This series consists mainly of the few surviving records of local judicial visitations conducted by the justice of Chester. They can be divided into three sections.
Firstly there is a broken series of plea rolls recording proceedings at such eyres before a number of justices of Chester between 1307 and 1455. The rolls consist mainly of records of civil and crown pleas. The civil pleas seem, from the contents of the rolls, mainly to have been plaints initiated by bills, not writs. They could be continued in the county court if not concluded in eyre, and if not concluded there could return to the eyre court again. Indictments for criminal offences were made locally by juries and then transferred to the county court at Chester for subsequent process. The rolls often include separate sections for records of warrants of attorney.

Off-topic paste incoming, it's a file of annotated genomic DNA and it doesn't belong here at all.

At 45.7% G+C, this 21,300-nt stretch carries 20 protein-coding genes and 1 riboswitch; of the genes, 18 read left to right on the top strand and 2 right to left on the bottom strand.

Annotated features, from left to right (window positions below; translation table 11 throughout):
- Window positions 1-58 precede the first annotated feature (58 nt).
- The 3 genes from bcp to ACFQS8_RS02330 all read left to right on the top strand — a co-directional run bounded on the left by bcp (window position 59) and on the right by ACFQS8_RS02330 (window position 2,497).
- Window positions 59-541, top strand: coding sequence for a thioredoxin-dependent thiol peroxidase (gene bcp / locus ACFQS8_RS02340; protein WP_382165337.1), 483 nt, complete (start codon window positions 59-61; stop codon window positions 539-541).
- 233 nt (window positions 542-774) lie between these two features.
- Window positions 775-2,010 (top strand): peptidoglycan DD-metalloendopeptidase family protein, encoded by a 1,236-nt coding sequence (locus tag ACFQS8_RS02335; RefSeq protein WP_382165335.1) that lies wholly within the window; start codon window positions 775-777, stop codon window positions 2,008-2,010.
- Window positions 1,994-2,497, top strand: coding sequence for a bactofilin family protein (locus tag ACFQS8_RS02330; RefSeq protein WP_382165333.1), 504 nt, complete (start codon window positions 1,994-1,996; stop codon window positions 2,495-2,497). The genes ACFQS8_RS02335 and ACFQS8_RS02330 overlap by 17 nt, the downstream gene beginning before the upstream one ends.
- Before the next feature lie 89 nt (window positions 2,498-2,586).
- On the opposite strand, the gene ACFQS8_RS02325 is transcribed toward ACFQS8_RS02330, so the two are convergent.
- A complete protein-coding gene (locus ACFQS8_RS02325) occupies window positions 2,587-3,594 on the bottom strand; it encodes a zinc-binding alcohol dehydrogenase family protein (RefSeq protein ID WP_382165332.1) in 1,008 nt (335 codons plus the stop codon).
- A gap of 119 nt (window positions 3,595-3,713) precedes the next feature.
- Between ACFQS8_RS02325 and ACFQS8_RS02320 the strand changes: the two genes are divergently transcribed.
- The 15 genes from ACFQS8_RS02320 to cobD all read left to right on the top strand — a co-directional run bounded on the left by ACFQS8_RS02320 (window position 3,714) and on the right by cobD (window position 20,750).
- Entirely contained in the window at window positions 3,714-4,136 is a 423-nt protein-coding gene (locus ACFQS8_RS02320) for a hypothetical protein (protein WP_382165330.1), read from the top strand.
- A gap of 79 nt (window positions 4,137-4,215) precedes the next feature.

Secondly there is a series of distinct rolls for Macclesfield eyres, mostly for the period between 1337 and 1384, but including an important roll for the period from 1285 to 1290. Macclesfield eyres for the end of Edward I's reign and the beginning of Edward II's are also recorded in one of the general rolls. Some of the Macclesfield eyre rolls include gaol delivery sections, and one is as much a file as a roll, including jury panels, inquisitions etc, as well as the enrolled record of pleas.
Thirdly there are records relating to an eyre held in the palatinate by Arthur prince of Wales in 1499. These comprise the plea roll of the eyre, some drafts on paper of material for it, and an Elizabethan record of a quo warranto plea heard during it.